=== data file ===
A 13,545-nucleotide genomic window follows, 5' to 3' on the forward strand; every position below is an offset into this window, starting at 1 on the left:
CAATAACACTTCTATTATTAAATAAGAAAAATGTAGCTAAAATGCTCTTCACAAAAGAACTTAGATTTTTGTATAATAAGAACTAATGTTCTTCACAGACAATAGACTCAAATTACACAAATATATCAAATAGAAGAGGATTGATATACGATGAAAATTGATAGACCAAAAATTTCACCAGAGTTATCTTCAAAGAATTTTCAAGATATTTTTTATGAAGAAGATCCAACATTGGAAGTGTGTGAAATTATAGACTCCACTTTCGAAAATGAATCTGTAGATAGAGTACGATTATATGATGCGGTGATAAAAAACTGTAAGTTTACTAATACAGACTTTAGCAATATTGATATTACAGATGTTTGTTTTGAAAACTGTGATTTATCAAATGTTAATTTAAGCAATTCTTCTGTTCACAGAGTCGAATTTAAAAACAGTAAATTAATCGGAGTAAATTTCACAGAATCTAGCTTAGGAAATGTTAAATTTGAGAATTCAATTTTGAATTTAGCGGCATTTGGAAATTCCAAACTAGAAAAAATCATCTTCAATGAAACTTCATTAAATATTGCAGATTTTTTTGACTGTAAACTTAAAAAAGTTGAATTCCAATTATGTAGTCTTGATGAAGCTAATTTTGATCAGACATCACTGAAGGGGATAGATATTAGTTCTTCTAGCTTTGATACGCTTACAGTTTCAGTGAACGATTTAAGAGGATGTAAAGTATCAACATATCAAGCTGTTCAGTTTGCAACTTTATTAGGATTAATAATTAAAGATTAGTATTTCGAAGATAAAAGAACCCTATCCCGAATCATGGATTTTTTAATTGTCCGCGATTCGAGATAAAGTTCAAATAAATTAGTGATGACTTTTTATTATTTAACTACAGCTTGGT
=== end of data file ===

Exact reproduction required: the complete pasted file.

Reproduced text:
A 13,545-nucleotide genomic window follows, 5' to 3' on the forward strand; every position below is an offset into this window, starting at 1 on the left:
CAATAACACTTCTATTATTAAATAAGAAAAATGTAGCTAAAATGCTCTTCACAAAAGAACTTAGATTTTTGTATAATAAGAACTAATGTTCTTCACAGACAATAGACTCAAATTACACAAATATATCAAATAGAAGAGGATTGATATACGATGAAAATTGATAGACCAAAAATTTCACCAGAGTTATCTTCAAAGAATTTTCAAGATATTTTTTATGAAGAAGATCCAACATTGGAAGTGTGTGAAATTATAGACTCCACTTTCGAAAATGAATCTGTAGATAGAGTACGATTATATGATGCGGTGATAAAAAACTGTAAGTTTACTAATACAGACTTTAGCAATATTGATATTACAGATGTTTGTTTTGAAAACTGTGATTTATCAAATGTTAATTTAAGCAATTCTTCTGTTCACAGAGTCGAATTTAAAAACAGTAAATTAATCGGAGTAAATTTCACAGAATCTAGCTTAGGAAATGTTAAATTTGAGAATTCAATTTTGAATTTAGCGGCATTTGGAAATTCCAAACTAGAAAAAATCATCTTCAATGAAACTTCATTAAATATTGCAGATTTTTTTGACTGTAAACTTAAAAAAGTTGAATTCCAATTATGTAGTCTTGATGAAGCTAATTTTGATCAGACATCACTGAAGGGGATAGATATTAGTTCTTCTAGCTTTGATACGCTTACAGTTTCAGTGAACGATTTAAGAGGATGTAAAGTATCAACATATCAAGCTGTTCAGTTTGCAACTTTATTAGGATTAATAATTAAAGATTAGTATTTCGAAGATAAAAGAACCCTATCCCGAATCATGGATTTTTTAATTGTCCGCGATTCGAGATAAAGTTCAAATAAATTAGTGATGACTTTTTATTATTTAACTACAGCTTGGT